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Canada is returning to nuclear power after a 30-year pause

1 August 2023

Nuclear power is getting a new boost in Canada’s Ontario province, with plans to expand an existing nuclear power plant to become the world’s largest and a promise to add three small modular reactors at a site where another is under construction, Bloomberg reports.

The news represents a sea change for an industry that has stagnated for decades amid concerns about safety and cost overruns. It is also an important step in modernizing an aging electricity grid that needs new capacity, without increasing already high electricity costs or threatening emissions targets.

The Fukushima accident in 2011 put a global brake on plans to build nuclear power plants. Also, the delays in the expansion of the Vogtle nuclear power plant (USA) have provided new arguments to those who oppose nuclear power plants, according to Agerpres.

However, the Canadian province of Ontario has decided to continue with the expansion of nuclear capabilities. The expansion of the Bruce Power facility will be the first large nuclear power plant built in Canada in three decades, suggesting that nuclear power policies may finally be on the loose. In the province of Ontario, 18 of the 19 Canadian nuclear reactors are located, most of them built between 1960 and 1980, a period in which Candu-type reactors became famous worldwide.

“We are returning to our nuclear roots and this return could not come at a more important time,” says John Gorman, president of the Canadian Nuclear Association.

As global demand for clean energy increases, Canada is poised once again to be a major supplier of nuclear reactors, both domestically and internationally.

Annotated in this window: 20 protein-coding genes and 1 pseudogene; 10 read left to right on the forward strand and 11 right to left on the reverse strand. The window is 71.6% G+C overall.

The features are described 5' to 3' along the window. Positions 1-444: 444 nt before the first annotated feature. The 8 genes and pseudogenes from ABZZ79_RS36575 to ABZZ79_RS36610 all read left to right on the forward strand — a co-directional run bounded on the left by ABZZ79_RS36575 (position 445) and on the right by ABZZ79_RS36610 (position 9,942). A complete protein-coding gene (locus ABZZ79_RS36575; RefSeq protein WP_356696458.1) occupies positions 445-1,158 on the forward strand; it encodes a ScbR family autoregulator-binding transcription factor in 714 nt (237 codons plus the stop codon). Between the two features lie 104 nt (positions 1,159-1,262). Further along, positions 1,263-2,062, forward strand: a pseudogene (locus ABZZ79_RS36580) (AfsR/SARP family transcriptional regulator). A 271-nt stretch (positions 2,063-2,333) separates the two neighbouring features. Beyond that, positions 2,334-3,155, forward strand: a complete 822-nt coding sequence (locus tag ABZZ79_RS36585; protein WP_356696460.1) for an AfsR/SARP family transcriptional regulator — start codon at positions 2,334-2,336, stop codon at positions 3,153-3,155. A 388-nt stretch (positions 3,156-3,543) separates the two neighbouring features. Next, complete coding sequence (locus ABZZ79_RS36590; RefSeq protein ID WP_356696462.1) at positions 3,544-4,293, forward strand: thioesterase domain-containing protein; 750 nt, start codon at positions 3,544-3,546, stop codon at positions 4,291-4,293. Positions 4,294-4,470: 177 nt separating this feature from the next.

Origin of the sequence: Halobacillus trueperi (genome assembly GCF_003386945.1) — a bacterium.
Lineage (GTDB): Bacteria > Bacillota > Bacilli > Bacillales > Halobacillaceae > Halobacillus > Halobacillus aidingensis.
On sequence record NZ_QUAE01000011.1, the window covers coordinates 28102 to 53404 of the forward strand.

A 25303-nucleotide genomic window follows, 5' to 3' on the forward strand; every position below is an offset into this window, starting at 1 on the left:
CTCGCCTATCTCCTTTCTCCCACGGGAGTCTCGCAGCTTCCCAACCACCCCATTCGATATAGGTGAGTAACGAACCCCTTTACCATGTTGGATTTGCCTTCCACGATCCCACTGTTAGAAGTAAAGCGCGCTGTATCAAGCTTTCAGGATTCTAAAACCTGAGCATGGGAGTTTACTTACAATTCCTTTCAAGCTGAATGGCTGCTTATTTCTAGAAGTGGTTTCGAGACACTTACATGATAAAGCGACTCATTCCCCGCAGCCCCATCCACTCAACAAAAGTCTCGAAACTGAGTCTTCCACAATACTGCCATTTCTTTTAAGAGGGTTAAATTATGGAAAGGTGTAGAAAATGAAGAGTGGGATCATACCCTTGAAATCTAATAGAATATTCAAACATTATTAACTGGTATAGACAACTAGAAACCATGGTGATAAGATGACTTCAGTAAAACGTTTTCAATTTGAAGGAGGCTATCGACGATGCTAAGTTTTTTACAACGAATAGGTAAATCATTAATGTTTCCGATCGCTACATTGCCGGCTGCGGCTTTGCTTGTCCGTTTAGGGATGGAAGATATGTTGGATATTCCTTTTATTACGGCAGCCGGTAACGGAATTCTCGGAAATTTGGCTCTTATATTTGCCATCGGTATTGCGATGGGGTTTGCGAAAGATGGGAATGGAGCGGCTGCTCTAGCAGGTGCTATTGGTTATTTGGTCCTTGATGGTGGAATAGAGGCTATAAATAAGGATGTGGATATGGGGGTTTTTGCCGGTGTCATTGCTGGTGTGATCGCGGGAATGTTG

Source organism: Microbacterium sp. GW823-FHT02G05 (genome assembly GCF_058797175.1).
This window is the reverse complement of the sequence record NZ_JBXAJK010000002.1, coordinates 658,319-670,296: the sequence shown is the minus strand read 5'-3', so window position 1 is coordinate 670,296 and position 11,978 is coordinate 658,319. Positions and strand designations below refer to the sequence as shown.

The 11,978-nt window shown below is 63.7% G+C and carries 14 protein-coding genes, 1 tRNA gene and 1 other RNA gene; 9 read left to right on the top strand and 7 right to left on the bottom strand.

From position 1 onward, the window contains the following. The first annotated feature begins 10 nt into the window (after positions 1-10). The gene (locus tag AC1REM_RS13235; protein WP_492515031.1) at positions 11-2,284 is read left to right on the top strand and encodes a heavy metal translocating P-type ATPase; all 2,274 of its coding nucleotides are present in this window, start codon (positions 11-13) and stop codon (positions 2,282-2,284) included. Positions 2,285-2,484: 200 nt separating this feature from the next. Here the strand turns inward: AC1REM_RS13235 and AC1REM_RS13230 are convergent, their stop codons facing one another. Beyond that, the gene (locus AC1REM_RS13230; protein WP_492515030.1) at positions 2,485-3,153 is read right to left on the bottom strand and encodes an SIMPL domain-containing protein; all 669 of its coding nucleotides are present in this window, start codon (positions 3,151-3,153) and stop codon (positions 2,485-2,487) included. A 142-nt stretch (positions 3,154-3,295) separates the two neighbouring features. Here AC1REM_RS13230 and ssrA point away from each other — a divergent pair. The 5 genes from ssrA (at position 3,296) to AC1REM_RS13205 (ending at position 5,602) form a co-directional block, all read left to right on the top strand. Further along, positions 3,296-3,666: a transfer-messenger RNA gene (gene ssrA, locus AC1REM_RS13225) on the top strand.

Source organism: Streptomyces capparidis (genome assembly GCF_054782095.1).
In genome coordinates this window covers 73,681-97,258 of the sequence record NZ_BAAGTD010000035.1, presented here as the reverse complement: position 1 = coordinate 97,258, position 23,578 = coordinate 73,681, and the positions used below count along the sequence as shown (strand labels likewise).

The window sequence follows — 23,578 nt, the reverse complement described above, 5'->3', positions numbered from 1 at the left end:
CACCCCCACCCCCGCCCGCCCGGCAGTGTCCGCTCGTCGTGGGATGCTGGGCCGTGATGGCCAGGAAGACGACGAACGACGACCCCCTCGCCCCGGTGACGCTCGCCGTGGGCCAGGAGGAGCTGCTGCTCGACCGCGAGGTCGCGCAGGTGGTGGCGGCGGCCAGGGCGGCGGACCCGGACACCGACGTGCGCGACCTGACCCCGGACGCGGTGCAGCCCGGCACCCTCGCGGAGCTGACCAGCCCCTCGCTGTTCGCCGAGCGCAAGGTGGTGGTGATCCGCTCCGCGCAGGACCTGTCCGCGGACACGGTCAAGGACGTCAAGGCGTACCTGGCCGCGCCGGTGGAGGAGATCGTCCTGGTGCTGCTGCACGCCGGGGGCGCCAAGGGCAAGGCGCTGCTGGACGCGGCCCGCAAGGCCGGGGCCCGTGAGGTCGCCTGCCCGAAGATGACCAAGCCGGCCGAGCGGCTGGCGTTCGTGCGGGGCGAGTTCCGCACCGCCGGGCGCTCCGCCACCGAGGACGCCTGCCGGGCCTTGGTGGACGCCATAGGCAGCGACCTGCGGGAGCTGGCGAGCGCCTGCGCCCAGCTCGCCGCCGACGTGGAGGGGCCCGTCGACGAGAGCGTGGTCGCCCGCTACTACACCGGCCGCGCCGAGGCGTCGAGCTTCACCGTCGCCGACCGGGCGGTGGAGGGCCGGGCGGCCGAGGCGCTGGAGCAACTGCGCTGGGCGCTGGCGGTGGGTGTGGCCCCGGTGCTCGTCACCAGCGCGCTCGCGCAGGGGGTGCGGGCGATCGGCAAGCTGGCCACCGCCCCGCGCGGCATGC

The agency that manages Ontario’s electricity grid estimates that by 2050 the province will need to spend C$400 billion (US$303 billion) to double generation capacity to 88.4 gigawatts, given developments such as the transition to electric vehicles and the gradual abandonment of fossil fuels by households and companies. Ontario, which is also the largest province in Canada, is also experiencing rapid population growth due to immigration.

Thanks to the current energy mix of nuclear, hydro and wind, Ontario’s energy grid is already 90% clean, but increasing energy demand could make it difficult to reach 100%. Nuclear projects take several years to complete, and with the three current nuclear plants in need of upgrades, the province plans to secure its electricity supply with natural gas plants.

Once the new nuclear projects are completed, however, they will reduce the province’s dependence on natural gas. Also, the new nuclear capacities will reduce the need to use wind and photovoltaic energy to cover the minimum level of electricity that the electricity grid needs at any given time.

Typically, electricity demand increases during the morning, peaks in the afternoon, and decreases during the night. However, intermittent renewable sources sometimes generate less electricity than needed and sometimes more, in which case operators have to shut down certain generation capacities at some plants to avoid overloading the energy system.

Hydropower is usually the first to be cut, because its production comes with a water tax.

“If you put too much wind and solar into Ontario’s grid, you end up having to release water into Niagara Falls,” says engineer Paul Acchione.

Even though intermittent renewables produce the cheapest electricity, they are not reliable enough to replace natural gas, so gas-fired plants are still the backup solution during times of peak demand or problems on the grid.

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